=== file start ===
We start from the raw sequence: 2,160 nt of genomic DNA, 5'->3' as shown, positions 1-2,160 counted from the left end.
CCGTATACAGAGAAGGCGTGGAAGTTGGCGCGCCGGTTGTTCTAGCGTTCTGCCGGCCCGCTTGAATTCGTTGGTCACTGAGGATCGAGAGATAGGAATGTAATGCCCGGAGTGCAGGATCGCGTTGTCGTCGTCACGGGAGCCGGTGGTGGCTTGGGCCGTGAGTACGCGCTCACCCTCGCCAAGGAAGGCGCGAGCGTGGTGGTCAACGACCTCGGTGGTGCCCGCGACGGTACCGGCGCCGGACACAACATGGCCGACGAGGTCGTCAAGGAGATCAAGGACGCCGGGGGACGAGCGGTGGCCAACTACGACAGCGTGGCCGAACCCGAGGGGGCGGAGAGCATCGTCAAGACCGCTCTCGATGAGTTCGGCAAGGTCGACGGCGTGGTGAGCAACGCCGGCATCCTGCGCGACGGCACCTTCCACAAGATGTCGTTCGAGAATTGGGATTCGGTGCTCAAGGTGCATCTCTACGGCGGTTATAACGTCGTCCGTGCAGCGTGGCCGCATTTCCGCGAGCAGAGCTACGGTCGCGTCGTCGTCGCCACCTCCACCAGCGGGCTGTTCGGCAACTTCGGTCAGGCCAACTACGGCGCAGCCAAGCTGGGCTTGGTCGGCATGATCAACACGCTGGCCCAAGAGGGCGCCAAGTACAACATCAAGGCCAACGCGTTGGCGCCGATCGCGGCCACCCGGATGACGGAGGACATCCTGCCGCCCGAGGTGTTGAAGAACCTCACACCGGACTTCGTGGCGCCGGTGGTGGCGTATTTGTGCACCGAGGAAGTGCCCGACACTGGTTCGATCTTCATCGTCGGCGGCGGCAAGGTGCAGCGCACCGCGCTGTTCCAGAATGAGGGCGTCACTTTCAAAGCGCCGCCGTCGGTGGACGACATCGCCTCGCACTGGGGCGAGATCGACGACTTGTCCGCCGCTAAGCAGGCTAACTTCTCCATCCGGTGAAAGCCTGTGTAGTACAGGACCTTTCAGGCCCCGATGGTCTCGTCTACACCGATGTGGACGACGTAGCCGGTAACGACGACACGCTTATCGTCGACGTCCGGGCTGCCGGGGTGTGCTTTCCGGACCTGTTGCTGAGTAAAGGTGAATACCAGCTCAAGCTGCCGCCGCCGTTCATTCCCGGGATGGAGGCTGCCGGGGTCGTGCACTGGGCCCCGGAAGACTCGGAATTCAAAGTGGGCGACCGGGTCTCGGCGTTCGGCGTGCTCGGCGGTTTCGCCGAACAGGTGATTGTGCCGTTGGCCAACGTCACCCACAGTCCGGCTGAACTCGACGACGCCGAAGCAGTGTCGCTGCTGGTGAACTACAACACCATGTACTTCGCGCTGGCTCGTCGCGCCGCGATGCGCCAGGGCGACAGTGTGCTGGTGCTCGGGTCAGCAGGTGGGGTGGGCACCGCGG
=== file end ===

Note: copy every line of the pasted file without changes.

We start from the raw sequence: 2,160 nt of genomic DNA, 5'->3' as shown, positions 1-2,160 counted from the left end.
CCGTATACAGAGAAGGCGTGGAAGTTGGCGCGCCGGTTGTTCTAGCGTTCTGCCGGCCCGCTTGAATTCGTTGGTCACTGAGGATCGAGAGATAGGAATGTAATGCCCGGAGTGCAGGATCGCGTTGTCGTCGTCACGGGAGCCGGTGGTGGCTTGGGCCGTGAGTACGCGCTCACCCTCGCCAAGGAAGGCGCGAGCGTGGTGGTCAACGACCTCGGTGGTGCCCGCGACGGTACCGGCGCCGGACACAACATGGCCGACGAGGTCGTCAAGGAGATCAAGGACGCCGGGGGACGAGCGGTGGCCAACTACGACAGCGTGGCCGAACCCGAGGGGGCGGAGAGCATCGTCAAGACCGCTCTCGATGAGTTCGGCAAGGTCGACGGCGTGGTGAGCAACGCCGGCATCCTGCGCGACGGCACCTTCCACAAGATGTCGTTCGAGAATTGGGATTCGGTGCTCAAGGTGCATCTCTACGGCGGTTATAACGTCGTCCGTGCAGCGTGGCCGCATTTCCGCGAGCAGAGCTACGGTCGCGTCGTCGTCGCCACCTCCACCAGCGGGCTGTTCGGCAACTTCGGTCAGGCCAACTACGGCGCAGCCAAGCTGGGCTTGGTCGGCATGATCAACACGCTGGCCCAAGAGGGCGCCAAGTACAACATCAAGGCCAACGCGTTGGCGCCGATCGCGGCCACCCGGATGACGGAGGACATCCTGCCGCCCGAGGTGTTGAAGAACCTCACACCGGACTTCGTGGCGCCGGTGGTGGCGTATTTGTGCACCGAGGAAGTGCCCGACACTGGTTCGATCTTCATCGTCGGCGGCGGCAAGGTGCAGCGCACCGCGCTGTTCCAGAATGAGGGCGTCACTTTCAAAGCGCCGCCGTCGGTGGACGACATCGCCTCGCACTGGGGCGAGATCGACGACTTGTCCGCCGCTAAGCAGGCTAACTTCTCCATCCGGTGAAAGCCTGTGTAGTACAGGACCTTTCAGGCCCCGATGGTCTCGTCTACACCGATGTGGACGACGTAGCCGGTAACGACGACACGCTTATCGTCGACGTCCGGGCTGCCGGGGTGTGCTTTCCGGACCTGTTGCTGAGTAAAGGTGAATACCAGCTCAAGCTGCCGCCGCCGTTCATTCCCGGGATGGAGGCTGCCGGGGTCGTGCACTGGGCCCCGGAAGACTCGGAATTCAAAGTGGGCGACCGGGTCTCGGCGTTCGGCGTGCTCGGCGGTTTCGCCGAACAGGTGATTGTGCCGTTGGCCAACGTCACCCACAGTCCGGCTGAACTCGACGACGCCGAAGCAGTGTCGCTGCTGGTGAACTACAACACCATGTACTTCGCGCTGGCTCGTCGCGCCGCGATGCGCCAGGGCGACAGTGTGCTGGTGCTCGGGTCAGCAGGTGGGGTGGGCACCGCGG